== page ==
Banner of Roasting Dog at City Hall Art Exhibit Is Removed


The age-old debate about the definition of art has been revived in an unlikely forum, Los Angeles City Hall, with the bureaucrat who heads the city's arts programs reaching the following conclusions:

A banner depicting a dog being roasted on a spit is not art. Lecterns adorned with female genitalia are.

Having made those determinations Monday morning, Adolfo Nodal removed the dog banner from the rotunda of City Hall, then pledged that the erotic lecterns and other sexually oriented pieces will remain as part of an exhibit of Filipino-American artists.

Designed to publicize an upcoming festival of Philippine culture, the art exhibit instead became the topic of a debate about cultural sensitivity, animal abuse and freedom of expression.

Nodal was labeled a "censor" by the chairman of the Festival of Philippine Arts & Culture committee. Passersby in the vaulted, marble City Hall rotunda alternately snickered at, sneered over or praised the exhibit. And one ad hoc critic delivered a review through actions--repositioning the erotic lecterns so that they were partially hidden behind marble pillars.

The exhibit had opened innocently enough Friday evening, when about two dozen paintings and sculptures were placed beneath the banner, which was created by a group led by acclaimed Filipino-American artist Manuel Ocampo. No one seemed particularly offended at that time, according to several people who attended the reception.

But when City Hall opened for business Monday morning, some employees and others were not pleased with the exhibit on display just inside the Spring Street entrance. After receiving half a dozen complaints from city workers, Nodal rushed from his office four blocks away and removed the offending banner.

The 12-foot-wide work depicted a dog roasting over flames on a spit labeled "This is America,"--complete with a swastika-emblazoned handle. The banner also announced the upcoming festival, which is subtitled "Ugat Pilipino," or "Filipino Roots." It included images of a monkey and the festival's sponsorship by the Lost Angeles City Cultural Affairs Department.

The artists who created the banner could not be reached to explain the symbolism, but a member of the festival committee said it represented American oppression of the Philippines and Filipinos. The monkey represented a racial slur sometimes used to describe Filipinos, two committee members said.

"Basically that oppression has happened from the time Admiral (George) Dewey arrived up until now," said Oyie Esquera, one of the committee members, "and now it's just in economic terms.

"Basically I agree with what (the artists) were saying," Esquera added. "If somebody got offended by that, I am sorry."

A handful of other Filipino-Americans who saw the banner before it was removed read it more literally and said it only served to validate stereotypes.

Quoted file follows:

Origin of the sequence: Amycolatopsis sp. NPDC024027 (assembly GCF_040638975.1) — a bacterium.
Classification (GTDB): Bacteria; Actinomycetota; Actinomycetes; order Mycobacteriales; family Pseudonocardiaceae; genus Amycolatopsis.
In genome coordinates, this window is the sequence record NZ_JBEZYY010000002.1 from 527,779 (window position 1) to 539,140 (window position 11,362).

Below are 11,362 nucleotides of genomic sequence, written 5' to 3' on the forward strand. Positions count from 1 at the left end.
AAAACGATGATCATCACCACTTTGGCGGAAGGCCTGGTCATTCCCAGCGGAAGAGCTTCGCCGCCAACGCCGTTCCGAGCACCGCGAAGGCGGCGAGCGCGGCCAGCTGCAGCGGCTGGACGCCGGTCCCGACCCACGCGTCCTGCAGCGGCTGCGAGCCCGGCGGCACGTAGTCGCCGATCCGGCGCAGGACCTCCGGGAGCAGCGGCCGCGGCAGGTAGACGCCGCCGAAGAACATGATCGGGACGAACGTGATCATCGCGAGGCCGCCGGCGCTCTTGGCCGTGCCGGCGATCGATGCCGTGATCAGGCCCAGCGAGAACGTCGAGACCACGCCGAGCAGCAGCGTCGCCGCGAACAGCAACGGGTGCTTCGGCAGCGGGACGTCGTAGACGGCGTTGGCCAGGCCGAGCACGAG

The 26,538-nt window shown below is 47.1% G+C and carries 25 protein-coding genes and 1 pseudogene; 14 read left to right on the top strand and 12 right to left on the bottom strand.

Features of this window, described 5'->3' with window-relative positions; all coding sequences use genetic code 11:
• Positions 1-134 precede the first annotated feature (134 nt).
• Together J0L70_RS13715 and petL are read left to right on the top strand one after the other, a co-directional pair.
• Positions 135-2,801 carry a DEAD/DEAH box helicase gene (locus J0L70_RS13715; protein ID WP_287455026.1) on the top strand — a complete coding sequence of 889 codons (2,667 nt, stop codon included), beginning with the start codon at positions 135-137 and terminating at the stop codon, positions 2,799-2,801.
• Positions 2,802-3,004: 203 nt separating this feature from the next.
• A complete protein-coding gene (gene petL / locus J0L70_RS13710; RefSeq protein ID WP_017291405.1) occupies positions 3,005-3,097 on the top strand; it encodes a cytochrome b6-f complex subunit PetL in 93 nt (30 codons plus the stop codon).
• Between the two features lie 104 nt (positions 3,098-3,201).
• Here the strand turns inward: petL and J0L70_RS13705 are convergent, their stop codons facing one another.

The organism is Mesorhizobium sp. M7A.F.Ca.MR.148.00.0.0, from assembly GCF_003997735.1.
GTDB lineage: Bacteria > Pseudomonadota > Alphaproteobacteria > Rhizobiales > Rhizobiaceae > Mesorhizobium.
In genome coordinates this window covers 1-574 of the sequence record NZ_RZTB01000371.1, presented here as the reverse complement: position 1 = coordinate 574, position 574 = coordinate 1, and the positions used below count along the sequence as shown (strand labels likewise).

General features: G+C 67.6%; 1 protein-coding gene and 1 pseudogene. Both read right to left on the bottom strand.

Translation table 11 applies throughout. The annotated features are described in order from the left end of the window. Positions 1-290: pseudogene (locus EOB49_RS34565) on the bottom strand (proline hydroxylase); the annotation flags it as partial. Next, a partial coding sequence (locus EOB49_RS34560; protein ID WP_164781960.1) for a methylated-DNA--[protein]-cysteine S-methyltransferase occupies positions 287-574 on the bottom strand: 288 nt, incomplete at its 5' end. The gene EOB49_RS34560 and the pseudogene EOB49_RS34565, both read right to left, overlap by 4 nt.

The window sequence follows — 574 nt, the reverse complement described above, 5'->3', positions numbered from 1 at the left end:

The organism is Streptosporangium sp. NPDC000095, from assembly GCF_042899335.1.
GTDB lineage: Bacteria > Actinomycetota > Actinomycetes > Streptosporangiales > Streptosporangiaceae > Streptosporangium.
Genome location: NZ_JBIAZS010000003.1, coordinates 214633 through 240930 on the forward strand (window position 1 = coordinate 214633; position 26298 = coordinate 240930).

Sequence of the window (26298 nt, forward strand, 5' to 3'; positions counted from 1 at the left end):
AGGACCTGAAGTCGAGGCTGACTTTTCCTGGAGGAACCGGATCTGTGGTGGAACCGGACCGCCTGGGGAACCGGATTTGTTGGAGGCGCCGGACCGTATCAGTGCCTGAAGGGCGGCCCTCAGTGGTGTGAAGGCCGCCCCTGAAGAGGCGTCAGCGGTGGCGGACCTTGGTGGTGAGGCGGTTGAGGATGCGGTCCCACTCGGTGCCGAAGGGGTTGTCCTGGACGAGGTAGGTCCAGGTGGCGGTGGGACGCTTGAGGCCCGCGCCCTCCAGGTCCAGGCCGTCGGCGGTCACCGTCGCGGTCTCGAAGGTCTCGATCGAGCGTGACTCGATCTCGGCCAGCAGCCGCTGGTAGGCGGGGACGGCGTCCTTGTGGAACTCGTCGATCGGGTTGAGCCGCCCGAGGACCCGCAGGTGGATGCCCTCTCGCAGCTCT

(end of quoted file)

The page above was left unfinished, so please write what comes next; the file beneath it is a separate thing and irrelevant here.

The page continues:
"We really don't roast dogs," said Amelia Angeles of Monterey Park. "We don't do that."

City Engineer Ricardo Valencia was near tears and said his knees were shaking because he was so offended. "It's too degrading," Valencia said. "I cannot believe what I am seeing. I don't feel good about this. I feel weak."

A woman, who did not give her name, said she took offense for a different reason: "I think it's horrible what they are doing to that dog."

City Council President John Ferraro said: "Americans don't look kindly on pets being barbecued."

Nodal agreed that the banner could be offensive to some Filipino-Americans and animal lovers. Removal of the banner was not censorship, he said, because it was intended merely to be a sign and not an artistic work. Nodal said he would never remove any of the official works in the exhibition.

But Joel Jacinto, chairman of the committee that has received $15,000 from the city to put on the festival, called the action an infringement on artistic freedom.

"I think it was considered part of the art exhibit," Jacinto said. "It was an artist's statement and it was produced by artists."

Nodal met Monday afternoon with several artists involved in the exhibit in an attempt to quell the furor with a compromise.

Jacinto said he hoped an agreement can be reached to reinstall the banner after removing the reference to the Cultural Affairs Department.

The exhibit contained other provocative images, but some were so abstract that few passersby seemed to notice. Several sexually oriented works did catch a few eyes though.

One woman, who did not give her name, looked disdainful as she examined the unusual lecterns, a large painting of a female form dominated by a vagina and another painting of a couple locked in an erotic embrace. "Smut!" she muttered.

But another viewer, a city employee, said that under the tenets of Tantric Buddhism, which he practices, such erotic images are considered spiritual.

"That is God and people should not be offended by it," he said. "They are beautiful images. They are expressive."

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